SIOUX FALLS, S.D. (KELO) — There is a group of car lovers who meet every Wednesday in KELOLAND. The Great Plains Street Rodders has 360 members. This past week they took part in a special event at the VA Hospital in Sioux Falls

The Slogan of the Great Plains Street Rodders is “All Cars, All Fun.”

“We only have one rule about the car, there are no rules, so whatever kind of car you have, however much money you’ve got invested, you’re welcome,” said Kevin Lucas longtime a member of the Great Plains Street Rodders.

This last week more than 200 cars lined the parking lot at the VA Hospital. The organizer of this event says there is a strong connection between cars and those who have served in the military.

“Coming home from war, even myself you know I’m an Iraq and Afghanistan vet enduring freedom vet been around the world a couple of times and you come back to those little treasures, you know like a motorcycle or a car its those little things that mean a lot,” said Kelly Riedel of the Sioux Falls VA.

David Lovaas’s daughter works at the VA and told him about the special car show.

“It brings back so many memories because of cars in the 50s, I had a 55 Ford so and what work they’ve done on these cars to make them look like they do so it’s an amazing thing,” said Vietnam veteran David Lovaas.

At these get together’s it is conversation and cars…

David ran into fellow Vietnam Veteran, Henry Mattheis, and his wife. Henry restored this beautiful 1966 Ford Fairlane.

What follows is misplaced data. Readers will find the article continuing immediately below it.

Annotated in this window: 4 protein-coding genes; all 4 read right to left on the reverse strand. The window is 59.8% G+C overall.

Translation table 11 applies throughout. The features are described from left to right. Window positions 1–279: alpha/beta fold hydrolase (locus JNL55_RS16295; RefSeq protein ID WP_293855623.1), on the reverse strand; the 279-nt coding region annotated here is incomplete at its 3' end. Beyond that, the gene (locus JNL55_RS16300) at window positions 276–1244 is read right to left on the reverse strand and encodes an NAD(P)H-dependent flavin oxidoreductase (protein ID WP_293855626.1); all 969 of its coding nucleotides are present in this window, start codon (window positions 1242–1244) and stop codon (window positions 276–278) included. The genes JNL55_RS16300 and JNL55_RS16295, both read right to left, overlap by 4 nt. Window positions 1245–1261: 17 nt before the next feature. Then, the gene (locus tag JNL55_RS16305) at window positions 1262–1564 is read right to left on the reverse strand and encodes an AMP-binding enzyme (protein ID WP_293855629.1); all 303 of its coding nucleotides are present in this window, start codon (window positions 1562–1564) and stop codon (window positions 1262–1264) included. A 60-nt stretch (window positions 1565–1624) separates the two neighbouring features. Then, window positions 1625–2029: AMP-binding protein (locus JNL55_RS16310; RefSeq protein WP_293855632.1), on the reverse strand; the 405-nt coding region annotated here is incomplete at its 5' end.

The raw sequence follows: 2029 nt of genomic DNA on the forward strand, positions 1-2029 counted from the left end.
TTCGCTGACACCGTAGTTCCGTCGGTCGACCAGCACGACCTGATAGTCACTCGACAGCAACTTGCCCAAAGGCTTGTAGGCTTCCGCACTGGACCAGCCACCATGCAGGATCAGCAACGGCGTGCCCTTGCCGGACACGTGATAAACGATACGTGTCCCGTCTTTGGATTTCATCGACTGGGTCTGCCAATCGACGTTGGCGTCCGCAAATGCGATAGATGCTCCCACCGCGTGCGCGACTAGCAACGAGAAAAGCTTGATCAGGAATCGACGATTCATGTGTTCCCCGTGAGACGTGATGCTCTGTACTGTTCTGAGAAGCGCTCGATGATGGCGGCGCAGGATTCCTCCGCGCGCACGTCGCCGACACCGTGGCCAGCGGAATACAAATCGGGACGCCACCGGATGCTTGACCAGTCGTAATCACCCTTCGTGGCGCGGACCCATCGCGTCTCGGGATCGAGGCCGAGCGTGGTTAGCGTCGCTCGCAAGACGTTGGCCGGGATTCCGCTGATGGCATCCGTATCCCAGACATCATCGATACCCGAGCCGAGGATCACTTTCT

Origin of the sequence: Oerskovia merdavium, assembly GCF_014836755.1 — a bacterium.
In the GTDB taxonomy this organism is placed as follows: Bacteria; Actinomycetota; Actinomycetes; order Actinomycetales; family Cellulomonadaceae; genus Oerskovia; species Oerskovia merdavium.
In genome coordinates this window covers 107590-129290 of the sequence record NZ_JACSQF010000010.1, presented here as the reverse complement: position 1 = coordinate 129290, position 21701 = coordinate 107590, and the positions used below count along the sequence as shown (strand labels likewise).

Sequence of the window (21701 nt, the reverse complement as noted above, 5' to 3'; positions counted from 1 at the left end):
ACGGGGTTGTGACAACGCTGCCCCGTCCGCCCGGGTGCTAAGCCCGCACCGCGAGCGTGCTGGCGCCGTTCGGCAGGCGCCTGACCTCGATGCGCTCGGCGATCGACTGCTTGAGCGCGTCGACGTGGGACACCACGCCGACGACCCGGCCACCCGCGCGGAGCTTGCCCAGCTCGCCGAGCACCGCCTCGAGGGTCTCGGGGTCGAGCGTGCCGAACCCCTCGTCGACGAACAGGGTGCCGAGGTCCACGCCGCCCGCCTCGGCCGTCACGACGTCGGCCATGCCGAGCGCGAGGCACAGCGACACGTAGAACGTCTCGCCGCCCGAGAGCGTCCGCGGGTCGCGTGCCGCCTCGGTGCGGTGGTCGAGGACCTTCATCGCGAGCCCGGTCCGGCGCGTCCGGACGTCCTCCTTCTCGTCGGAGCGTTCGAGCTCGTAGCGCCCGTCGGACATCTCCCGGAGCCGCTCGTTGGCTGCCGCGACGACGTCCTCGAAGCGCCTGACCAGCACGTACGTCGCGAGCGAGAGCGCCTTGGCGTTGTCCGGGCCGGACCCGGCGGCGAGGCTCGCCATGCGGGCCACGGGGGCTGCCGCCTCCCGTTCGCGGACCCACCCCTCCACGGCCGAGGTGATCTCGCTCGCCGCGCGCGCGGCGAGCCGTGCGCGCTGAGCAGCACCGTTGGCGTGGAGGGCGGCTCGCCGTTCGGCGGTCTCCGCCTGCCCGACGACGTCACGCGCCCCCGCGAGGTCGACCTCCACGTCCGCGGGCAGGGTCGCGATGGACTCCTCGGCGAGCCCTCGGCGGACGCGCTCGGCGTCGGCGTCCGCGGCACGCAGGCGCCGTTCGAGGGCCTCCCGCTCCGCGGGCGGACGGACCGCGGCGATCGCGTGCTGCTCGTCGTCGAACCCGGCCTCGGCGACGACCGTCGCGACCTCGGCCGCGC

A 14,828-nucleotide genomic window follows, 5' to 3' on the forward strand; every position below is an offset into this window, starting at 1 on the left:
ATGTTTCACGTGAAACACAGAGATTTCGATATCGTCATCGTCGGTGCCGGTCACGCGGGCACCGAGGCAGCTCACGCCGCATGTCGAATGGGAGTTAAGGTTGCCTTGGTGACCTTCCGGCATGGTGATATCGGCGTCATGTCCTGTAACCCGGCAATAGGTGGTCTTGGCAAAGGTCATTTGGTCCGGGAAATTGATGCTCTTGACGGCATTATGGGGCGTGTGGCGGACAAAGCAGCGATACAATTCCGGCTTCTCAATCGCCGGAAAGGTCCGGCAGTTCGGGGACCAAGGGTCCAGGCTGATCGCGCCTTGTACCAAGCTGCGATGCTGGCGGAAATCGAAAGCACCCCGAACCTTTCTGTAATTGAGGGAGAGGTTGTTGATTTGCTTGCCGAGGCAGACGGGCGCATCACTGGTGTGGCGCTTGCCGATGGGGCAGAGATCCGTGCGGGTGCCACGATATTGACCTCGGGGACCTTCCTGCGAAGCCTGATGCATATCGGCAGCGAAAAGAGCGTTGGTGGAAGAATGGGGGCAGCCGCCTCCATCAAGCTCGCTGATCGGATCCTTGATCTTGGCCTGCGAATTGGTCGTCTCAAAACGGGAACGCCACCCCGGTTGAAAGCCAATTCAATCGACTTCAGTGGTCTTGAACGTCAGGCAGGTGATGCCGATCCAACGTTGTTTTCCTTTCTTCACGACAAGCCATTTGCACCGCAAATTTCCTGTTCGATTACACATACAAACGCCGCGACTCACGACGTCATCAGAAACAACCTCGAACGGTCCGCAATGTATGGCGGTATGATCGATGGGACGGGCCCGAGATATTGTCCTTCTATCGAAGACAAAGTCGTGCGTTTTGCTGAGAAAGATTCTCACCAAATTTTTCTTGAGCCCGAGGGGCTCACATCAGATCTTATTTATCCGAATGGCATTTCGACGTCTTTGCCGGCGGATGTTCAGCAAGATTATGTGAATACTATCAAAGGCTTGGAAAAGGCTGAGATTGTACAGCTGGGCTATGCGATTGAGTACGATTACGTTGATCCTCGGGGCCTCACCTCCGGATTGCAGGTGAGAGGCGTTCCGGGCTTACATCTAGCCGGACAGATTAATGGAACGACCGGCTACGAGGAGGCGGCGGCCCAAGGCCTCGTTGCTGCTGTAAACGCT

“I painted the car myself straightened all the dents, built the motor transmission rear end its been kind of my pride and joy,” said Mattheis.

Henry has heart disease he says brought on by agent orange. He had a heart attack in 09 and his doctor told him to find a hobby.

“I built this car though as a therapy car, it was a 160-dollar junker,” said Mattheis.

Hard to believe with the way it looks and sounds now.

Like most car lovers, Henry has a story or two to share. One involves his former four-legged shop assistant.

“I had an old cat that used to hang out in the shop with me and two months before I finished the car he got kidney disease and I had to put him down so his picture is on my steering wheel. His name was Buddy Cat, Buddy Cat, nice,” said Mattheis.

Henry says he was working on cars by the time he was 13. Some of the older members of the street rodders look forward to seeing younger car lovers join their ranks.

“We also encourage the young people, they are doing what we did with 55, 56, 57 Chevy’s that we could buy for 200 bucks, they are buying a Honda Civic for 800 or a thousand dollars and they are doing their own thing, but it involves a computer where ours didn’t,” said Lucas.

To be a member of the Great Plains Street Rodders, all it takes is a car you love and ten dollars a year in dues.